Bathtubs but No Water

A Tribute to the Mushuau Innu

By Gerry Steele  

Paperback $14.95

In 1967, the Mushuau Innu – the Aboriginal people of Labrador – were resettled on Davis Inlet by the Canadian government. Originally a land-based people, this move to the coast created cultural, economic and spiritual upheaval, and Davis Inlet became synonymous with shocking substance abuse and suicide rates. In Bathtubs but No Water, Gerry Steele offers the reader a participant observer’s perspective on Davis Inlet. An employee of the federal government working with the Mushuau Innu since 1993, Steele explores their oral history of the resettlement process, substance abuse and deaths, and argues that these problems are a direct result of the government’s lack of respect for Aboriginal peoples. In 1992, the Innu tried to regain responsibility for their future, focusing on the traditions and strengths of their own community, but government bureaucracy would not support this partnership. Steele urges the government to engage in respectful partnerships with Aboriginal communities in order to achieve positive change.

“The Mushuau Innu, and indeed the people of Canada, would now be better off had the federal government in 1992 opted for an acceptable partnership with us to regain control of our lives.”

— Chief Katie Rich

Contents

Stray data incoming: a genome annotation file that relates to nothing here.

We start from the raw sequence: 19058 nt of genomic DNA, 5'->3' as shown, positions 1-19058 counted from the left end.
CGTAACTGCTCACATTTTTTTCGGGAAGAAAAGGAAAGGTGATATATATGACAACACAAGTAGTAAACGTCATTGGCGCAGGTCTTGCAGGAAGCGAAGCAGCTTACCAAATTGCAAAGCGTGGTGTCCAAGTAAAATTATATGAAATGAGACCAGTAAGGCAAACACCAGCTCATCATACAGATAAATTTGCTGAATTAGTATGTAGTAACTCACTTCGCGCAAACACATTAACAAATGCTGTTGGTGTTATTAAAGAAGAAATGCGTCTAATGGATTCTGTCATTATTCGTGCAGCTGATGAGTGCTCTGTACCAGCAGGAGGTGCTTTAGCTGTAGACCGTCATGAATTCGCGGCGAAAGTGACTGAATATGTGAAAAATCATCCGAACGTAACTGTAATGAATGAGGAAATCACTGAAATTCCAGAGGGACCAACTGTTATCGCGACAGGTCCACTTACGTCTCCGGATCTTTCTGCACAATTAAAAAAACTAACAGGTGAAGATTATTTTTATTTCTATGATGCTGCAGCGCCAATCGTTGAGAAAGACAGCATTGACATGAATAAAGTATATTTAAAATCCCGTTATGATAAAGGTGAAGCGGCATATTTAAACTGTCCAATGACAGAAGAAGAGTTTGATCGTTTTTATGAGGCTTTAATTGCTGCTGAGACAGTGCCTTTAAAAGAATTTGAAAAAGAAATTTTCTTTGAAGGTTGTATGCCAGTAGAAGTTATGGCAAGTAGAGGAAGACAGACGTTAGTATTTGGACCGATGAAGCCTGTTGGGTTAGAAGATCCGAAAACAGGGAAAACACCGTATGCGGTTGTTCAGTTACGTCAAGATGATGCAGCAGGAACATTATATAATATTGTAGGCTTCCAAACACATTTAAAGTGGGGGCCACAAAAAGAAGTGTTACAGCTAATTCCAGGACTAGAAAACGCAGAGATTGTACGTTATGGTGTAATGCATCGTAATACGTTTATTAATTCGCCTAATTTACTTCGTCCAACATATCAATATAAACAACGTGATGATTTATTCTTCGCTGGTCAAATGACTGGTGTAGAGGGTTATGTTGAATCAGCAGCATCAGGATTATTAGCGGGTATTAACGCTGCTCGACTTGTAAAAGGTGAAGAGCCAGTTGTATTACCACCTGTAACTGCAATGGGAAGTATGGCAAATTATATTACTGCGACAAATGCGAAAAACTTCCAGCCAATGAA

• Foreword: Ms Katie Rich
  • Introduction
  • The People of the Barrens
  • The Three Pillars
  • Discovering a People
  • Government Errors, Innu Deterioration
  • Losing Control, Governments’ Responsibility
  • Getting Attention
  • Mushuau Innu Vision
  • Reaching Out
  • Healing the Children
  • Chief Katie Rich
  • Ottawa’s Mixed Agenda - Conflict of Interest?
  • The Innu in Control
  • Time Heals What Reason Cannot
  • Innu Wisdom Ignored
  • A Fading Dream
  • Ottawa’s Dilemma/Failure
  • A Growing Track Record
  • Let the Innu Lead
  • Going Forward, Overcoming Conceit

Authors

  • Gerry Steele

    Gerry Steele has worked with regional economic expansion in Ottawa, Alberta and Newfoundland, with Indian Affairs in Alberta and Ottawa, and as an advisor and negotiator on Aboriginal affairs at national, regional and provincial levels. He has worked with the Mushuau Innu in Labrador on behalf of Health Canada for more than fifteen years.